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Design and Animate a Character in After Effects (Free Project Files)

Let’s learn how to design and animate a character in After Effects. The character is going to be a cute little bouncy ball with a beard and a hat. You can download the project files by clicking the button above.

1. Design the Character

Designing directly in after effects is a great way to optimize your work. So let’s start with that.

  • Start by drawing a simple circle, make sure it’s at the center – this will be the head of our character. Next, draw two more circles and change the color to white. After that, create smaller circles inside the white ones and fill them in with black – those are the pupils.
  • Create a new layer with a mask for the eye and move it above the pupil. Change the mask mode to Alpha Matte. Do the same thing for the other pupil.
  • Draw another white circle for the beard. Then, we need to create a mask over it to make the shape of the beard look more natural.
  • Create an ellipse for the nose and change the color.
  • Make the eyebrows by drawing simple lines and increasing the stroke weight. Make sure all anchor points are at the center.
  • Convert the beard shape into a path. You can do that by right-clicking on the shape and then Convert to Bezier Path.
  • Create the hat as shown in the video above. Draw the rim of the hat, then a circle. Create a mask so that the circle cuts at the rim.
  • Create the mouth and change the mode to Round cap and Round join. So you can have clean and nice joins.
  • Create the noise effects (check out the video).

That’s it! Now it’s time to animate the character we’ve designed.

2. Animate the Character

  • Parent your relevant layers as shown above and then hide the layers that you won’t need. This way you can have a clean composition.
  • Then create a null object for the face and parent all the face layers to it. Parent the face to the body and the hat to the null object
  • Select the body. Drag the anchor point to the bottom and add keyframes. Then add the middle shots and adjust the keyframes via the graph editor.
  • Now, let’s animate the face – with the null object that we’ve created. Add the third keyframe which is when the monster goes up, so the face needs to go up as well. The next keyframe should be a copy of the second keyframe and the final keyframe should be a copy of the first keyframe. Make adjustments to the graph (as in 1.3).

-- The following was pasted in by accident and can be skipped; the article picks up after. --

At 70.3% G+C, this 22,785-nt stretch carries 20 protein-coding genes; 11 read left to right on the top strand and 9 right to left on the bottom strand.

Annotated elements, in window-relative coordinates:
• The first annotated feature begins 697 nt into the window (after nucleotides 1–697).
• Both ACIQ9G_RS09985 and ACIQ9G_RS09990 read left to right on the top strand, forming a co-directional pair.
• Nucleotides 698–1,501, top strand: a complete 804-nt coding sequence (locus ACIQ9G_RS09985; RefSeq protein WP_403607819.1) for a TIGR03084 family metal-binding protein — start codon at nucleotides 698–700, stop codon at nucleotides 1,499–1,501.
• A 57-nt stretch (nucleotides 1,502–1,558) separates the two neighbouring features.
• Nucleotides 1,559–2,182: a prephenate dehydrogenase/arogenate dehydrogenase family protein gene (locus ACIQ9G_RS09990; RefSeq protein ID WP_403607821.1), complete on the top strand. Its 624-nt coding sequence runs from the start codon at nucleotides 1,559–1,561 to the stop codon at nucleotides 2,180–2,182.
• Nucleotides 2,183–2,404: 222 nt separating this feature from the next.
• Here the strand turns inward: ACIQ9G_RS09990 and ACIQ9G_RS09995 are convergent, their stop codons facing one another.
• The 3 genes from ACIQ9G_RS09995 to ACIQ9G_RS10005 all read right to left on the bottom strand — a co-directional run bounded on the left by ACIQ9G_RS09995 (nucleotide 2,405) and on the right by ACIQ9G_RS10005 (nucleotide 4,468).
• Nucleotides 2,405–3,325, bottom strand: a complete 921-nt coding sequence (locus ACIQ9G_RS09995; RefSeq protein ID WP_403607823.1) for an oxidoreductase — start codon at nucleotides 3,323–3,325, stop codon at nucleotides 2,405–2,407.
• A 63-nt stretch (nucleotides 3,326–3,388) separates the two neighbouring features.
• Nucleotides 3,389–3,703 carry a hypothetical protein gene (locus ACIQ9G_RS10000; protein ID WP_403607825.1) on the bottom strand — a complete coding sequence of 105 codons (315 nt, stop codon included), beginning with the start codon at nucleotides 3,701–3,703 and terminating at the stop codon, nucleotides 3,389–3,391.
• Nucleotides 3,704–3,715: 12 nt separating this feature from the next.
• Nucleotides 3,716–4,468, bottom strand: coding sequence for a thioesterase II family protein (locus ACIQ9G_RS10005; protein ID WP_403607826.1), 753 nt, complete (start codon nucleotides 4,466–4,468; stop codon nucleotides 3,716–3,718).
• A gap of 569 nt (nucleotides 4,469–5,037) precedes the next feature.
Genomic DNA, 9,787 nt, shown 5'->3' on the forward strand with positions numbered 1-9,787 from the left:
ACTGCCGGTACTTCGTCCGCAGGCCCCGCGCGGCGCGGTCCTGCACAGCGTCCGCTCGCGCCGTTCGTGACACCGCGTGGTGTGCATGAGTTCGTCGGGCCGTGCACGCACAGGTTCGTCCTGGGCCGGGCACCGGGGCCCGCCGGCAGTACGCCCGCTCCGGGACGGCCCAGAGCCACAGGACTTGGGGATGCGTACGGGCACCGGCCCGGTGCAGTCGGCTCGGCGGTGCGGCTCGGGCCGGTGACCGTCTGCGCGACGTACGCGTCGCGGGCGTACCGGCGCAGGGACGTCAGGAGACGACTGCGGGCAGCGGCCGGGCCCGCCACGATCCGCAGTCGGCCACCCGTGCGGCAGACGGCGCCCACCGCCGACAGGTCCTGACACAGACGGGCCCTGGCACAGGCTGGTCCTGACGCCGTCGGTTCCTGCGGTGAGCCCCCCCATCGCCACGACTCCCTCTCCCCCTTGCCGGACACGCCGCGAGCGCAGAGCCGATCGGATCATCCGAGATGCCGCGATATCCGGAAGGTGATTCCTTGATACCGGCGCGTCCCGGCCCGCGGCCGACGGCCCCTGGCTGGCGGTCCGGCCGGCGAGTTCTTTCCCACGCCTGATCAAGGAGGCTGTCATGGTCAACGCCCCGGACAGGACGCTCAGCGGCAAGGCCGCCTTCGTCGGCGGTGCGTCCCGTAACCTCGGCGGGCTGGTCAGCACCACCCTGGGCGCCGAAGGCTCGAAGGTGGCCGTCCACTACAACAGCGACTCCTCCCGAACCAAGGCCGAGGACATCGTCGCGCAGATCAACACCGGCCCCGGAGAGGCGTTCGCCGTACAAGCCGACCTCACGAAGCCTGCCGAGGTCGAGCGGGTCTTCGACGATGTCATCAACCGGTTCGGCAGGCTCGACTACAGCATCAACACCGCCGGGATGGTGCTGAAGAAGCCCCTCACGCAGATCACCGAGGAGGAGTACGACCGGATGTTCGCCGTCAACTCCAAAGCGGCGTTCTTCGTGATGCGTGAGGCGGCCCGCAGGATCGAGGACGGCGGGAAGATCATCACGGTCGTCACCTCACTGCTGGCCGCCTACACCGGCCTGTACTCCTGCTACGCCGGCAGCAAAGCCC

• Time to animate the eyebrows. Make sure they don’t move exactly with the face, so the movement can look more natural.
  • Now let’s move forward with the pupils. We are going to add a position right around the fifth frame and we are going to make him look up and down.
  • Let’s also make him blink as this will make the character look more natural. Check out the video to see how to do it.
  • Now, let’s adjust the beard. We want the shape to change as the character looks and goes up. Add keyframes for the beard so you can make sure it fits the face in all positions.
  • It’s time to animate the nose and the hat. For the hat we will be just basically animating the position and the masks, I’m just going to add keyframes for all the masks and all the paths of the elements of the head. Adjust the mask so that it fits the head.
  • Next, adjust the noise so it fits all the respective elements.
  • Make sure all the layers with keyframes have a keyframe at the start and at the end.
  • Finally, duplicate the main character a few times. Add different elements to the different copies. We’re going to be switching the characters at the moment where keyframes are the fastest – when the character goes down.

That’s the whole process – we’ve designed and animated our very own character in After Effects. To see more details, watch the videos in the post. Subscribe to our YouTube channel Kashu Academy for more easy-to-follow and useful animation and design tutorials.

Download our free project files to practice the techniques.

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    Kashu Team
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